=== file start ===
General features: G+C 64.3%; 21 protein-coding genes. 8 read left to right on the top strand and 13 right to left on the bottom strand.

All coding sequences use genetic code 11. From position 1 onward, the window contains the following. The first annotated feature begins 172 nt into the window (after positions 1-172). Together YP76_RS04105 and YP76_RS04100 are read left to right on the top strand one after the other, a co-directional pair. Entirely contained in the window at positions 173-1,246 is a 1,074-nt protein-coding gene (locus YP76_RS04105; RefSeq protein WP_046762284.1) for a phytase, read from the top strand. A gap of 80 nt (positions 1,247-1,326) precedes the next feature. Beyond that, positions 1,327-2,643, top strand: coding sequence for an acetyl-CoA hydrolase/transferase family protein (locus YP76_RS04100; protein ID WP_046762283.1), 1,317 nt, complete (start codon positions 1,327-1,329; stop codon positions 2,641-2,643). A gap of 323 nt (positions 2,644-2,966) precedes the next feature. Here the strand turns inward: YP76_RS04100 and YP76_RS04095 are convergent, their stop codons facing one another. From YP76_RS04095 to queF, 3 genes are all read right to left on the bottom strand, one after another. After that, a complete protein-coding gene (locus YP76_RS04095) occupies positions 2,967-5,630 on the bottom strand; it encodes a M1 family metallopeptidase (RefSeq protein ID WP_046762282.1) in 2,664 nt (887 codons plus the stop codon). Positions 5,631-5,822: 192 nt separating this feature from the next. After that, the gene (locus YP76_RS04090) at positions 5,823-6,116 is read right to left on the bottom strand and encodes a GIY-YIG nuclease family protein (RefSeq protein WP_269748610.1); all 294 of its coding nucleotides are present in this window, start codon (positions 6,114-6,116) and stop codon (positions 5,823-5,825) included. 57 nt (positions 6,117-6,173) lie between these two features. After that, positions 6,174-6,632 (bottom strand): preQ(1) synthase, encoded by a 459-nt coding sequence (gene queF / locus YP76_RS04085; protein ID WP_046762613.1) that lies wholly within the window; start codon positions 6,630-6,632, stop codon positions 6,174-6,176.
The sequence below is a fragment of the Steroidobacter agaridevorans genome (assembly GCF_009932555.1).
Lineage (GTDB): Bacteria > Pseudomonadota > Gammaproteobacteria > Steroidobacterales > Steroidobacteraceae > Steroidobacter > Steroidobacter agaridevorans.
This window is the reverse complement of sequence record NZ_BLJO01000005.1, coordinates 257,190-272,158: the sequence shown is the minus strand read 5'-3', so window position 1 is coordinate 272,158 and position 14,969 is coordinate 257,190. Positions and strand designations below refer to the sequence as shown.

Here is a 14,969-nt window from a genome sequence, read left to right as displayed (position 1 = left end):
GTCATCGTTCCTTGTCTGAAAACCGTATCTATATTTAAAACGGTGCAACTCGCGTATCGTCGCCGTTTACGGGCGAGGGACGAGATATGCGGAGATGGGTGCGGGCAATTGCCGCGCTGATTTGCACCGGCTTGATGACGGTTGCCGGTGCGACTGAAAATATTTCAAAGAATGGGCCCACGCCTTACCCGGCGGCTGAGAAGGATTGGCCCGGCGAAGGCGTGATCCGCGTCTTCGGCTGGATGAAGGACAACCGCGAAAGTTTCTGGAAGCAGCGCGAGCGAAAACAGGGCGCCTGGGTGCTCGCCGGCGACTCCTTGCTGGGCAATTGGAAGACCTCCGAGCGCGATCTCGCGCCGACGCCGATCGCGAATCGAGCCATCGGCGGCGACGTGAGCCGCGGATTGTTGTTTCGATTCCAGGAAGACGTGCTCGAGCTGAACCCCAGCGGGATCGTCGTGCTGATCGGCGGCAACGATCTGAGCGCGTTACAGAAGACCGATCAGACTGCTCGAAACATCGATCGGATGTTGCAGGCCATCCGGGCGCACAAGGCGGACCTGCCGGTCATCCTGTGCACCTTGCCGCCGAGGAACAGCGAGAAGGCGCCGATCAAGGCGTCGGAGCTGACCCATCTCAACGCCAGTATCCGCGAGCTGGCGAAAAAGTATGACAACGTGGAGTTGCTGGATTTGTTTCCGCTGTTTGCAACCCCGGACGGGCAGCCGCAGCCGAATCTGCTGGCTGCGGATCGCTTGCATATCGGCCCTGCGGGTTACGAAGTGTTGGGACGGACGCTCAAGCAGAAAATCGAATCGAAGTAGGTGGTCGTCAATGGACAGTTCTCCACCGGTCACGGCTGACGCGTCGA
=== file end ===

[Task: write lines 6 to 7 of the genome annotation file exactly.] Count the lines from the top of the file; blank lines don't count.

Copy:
Here is a 14,969-nt window from a genome sequence, read left to right as displayed (position 1 = left end):
GTCATCGTTCCTTGTCTGAAAACCGTATCTATATTTAAAACGGTGCAACTCGCGTATCGTCGCCGTTTACGGGCGAGGGACGAGATATGCGGAGATGGGTGCGGGCAATTGCCGCGCTGATTTGCACCGGCTTGATGACGGTTGCCGGTGCGACTGAAAATATTTCAAAGAATGGGCCCACGCCTTACCCGGCGGCTGAGAAGGATTGGCCCGGCGAAGGCGTGATCCGCGTCTTCGGCTGGATGAAGGACAACCGCGAAAGTTTCTGGAAGCAGCGCGAGCGAAAACAGGGCGCCTGGGTGCTCGCCGGCGACTCCTTGCTGGGCAATTGGAAGACCTCCGAGCGCGATCTCGCGCCGACGCCGATCGCGAATCGAGCCATCGGCGGCGACGTGAGCCGCGGATTGTTGTTTCGATTCCAGGAAGACGTGCTCGAGCTGAACCCCAGCGGGATCGTCGTGCTGATCGGCGGCAACGATCTGAGCGCGTTACAGAAGACCGATCAGACTGCTCGAAACATCGATCGGATGTTGCAGGCCATCCGGGCGCACAAGGCGGACCTGCCGGTCATCCTGTGCACCTTGCCGCCGAGGAACAGCGAGAAGGCGCCGATCAAGGCGTCGGAGCTGACCCATCTCAACGCCAGTATCCGCGAGCTGGCGAAAAAGTATGACAACGTGGAGTTGCTGGATTTGTTTCCGCTGTTTGCAACCCCGGACGGGCAGCCGCAGCCGAATCTGCTGGCTGCGGATCGCTTGCATATCGGCCCTGCGGGTTACGAAGTGTTGGGACGGACGCTCAAGCAGAAAATCGAATCGAAGTAGGTGGTCGTCAATGGACAGTTCTCCACCGGTCACGGCTGACGCGTCGA